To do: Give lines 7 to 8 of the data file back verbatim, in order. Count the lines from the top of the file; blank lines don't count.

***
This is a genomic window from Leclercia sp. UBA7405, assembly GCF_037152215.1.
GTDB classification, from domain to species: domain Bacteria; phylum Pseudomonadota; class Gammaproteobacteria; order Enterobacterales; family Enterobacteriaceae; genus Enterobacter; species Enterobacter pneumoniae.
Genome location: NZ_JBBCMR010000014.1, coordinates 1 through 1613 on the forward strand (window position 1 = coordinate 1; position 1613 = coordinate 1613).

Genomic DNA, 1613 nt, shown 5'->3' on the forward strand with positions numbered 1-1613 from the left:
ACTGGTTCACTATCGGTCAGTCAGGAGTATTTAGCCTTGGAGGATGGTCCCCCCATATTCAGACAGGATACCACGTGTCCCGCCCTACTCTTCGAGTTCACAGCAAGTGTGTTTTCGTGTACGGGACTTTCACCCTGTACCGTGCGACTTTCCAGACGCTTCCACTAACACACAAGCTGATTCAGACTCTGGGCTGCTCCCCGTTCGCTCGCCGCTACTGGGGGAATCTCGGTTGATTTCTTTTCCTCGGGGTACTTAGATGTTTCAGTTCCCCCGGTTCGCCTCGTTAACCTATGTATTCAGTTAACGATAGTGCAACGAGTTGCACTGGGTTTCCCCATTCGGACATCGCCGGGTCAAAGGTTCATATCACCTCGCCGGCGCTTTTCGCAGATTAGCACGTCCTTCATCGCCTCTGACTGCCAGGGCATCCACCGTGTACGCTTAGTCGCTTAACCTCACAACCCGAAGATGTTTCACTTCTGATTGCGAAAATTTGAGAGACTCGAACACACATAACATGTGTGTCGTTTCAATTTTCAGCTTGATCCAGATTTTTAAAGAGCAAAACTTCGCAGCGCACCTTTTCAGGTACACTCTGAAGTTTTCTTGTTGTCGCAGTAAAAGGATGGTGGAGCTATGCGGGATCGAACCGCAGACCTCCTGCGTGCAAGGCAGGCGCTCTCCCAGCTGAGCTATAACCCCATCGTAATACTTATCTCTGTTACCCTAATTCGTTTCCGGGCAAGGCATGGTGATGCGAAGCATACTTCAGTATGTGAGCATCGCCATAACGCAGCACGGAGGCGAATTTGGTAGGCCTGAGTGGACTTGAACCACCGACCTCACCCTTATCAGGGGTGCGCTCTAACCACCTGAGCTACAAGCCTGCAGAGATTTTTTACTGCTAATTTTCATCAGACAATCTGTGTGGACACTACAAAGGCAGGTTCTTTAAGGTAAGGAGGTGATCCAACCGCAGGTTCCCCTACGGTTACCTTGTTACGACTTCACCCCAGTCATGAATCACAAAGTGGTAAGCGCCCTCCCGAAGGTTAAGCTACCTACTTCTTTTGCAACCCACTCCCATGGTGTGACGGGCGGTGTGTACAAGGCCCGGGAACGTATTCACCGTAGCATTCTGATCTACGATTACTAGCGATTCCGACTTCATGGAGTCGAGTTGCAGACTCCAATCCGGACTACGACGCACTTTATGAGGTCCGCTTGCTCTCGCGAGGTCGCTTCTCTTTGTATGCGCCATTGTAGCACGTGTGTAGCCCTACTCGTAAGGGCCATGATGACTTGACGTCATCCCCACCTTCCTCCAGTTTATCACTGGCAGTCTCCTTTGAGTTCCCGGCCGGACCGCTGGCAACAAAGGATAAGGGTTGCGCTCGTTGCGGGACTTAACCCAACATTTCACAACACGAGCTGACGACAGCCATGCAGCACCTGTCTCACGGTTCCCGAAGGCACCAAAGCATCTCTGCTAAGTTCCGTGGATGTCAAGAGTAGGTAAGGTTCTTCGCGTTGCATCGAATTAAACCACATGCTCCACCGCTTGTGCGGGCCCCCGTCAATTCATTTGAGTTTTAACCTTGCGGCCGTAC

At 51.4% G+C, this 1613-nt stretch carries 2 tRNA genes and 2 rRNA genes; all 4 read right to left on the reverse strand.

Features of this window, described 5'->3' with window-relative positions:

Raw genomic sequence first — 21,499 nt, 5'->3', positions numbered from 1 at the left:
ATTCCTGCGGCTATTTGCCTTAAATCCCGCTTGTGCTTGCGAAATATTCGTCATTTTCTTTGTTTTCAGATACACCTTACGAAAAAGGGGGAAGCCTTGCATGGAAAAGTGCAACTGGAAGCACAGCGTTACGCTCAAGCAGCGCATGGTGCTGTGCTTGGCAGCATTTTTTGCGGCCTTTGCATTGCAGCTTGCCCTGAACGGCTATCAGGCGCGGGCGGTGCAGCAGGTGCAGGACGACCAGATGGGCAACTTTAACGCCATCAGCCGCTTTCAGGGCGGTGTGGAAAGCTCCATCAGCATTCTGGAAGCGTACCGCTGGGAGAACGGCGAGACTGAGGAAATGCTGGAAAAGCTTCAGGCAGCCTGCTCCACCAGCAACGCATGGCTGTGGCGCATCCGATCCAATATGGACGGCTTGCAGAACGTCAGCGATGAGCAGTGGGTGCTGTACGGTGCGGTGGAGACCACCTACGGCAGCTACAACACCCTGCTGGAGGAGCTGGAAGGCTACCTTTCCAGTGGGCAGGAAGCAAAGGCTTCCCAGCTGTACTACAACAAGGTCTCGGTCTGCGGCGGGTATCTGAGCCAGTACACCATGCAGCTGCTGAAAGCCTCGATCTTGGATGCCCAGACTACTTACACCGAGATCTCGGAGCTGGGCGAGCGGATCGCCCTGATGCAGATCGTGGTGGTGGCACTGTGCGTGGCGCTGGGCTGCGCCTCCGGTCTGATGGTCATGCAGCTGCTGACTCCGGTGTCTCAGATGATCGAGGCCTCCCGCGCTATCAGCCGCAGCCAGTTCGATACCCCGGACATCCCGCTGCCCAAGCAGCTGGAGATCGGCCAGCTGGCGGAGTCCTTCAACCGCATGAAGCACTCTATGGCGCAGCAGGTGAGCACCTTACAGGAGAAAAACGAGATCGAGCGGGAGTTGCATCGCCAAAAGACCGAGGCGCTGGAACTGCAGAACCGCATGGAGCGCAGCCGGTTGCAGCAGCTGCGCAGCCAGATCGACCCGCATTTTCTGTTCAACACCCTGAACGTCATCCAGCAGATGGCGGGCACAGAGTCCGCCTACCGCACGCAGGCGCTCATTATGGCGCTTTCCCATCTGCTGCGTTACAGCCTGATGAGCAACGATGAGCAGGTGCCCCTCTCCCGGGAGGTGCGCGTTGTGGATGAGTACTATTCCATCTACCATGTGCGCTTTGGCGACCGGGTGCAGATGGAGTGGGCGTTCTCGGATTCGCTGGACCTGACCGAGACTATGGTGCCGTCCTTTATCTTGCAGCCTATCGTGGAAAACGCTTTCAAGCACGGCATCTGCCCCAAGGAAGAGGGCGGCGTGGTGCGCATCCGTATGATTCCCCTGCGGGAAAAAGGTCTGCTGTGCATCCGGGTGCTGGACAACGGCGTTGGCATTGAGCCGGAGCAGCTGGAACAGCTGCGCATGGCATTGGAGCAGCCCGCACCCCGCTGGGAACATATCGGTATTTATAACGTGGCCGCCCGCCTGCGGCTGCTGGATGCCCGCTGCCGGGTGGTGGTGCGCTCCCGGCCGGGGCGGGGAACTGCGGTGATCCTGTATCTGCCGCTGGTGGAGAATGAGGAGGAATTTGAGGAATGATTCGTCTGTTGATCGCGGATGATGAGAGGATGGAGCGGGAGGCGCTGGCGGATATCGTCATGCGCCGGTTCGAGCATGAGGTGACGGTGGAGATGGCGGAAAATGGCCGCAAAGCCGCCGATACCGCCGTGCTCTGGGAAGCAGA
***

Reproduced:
Features of this window, described 5'->3' with window-relative positions:

Raw genomic sequence first — 21,499 nt, 5'->3', positions numbered from 1 at the left: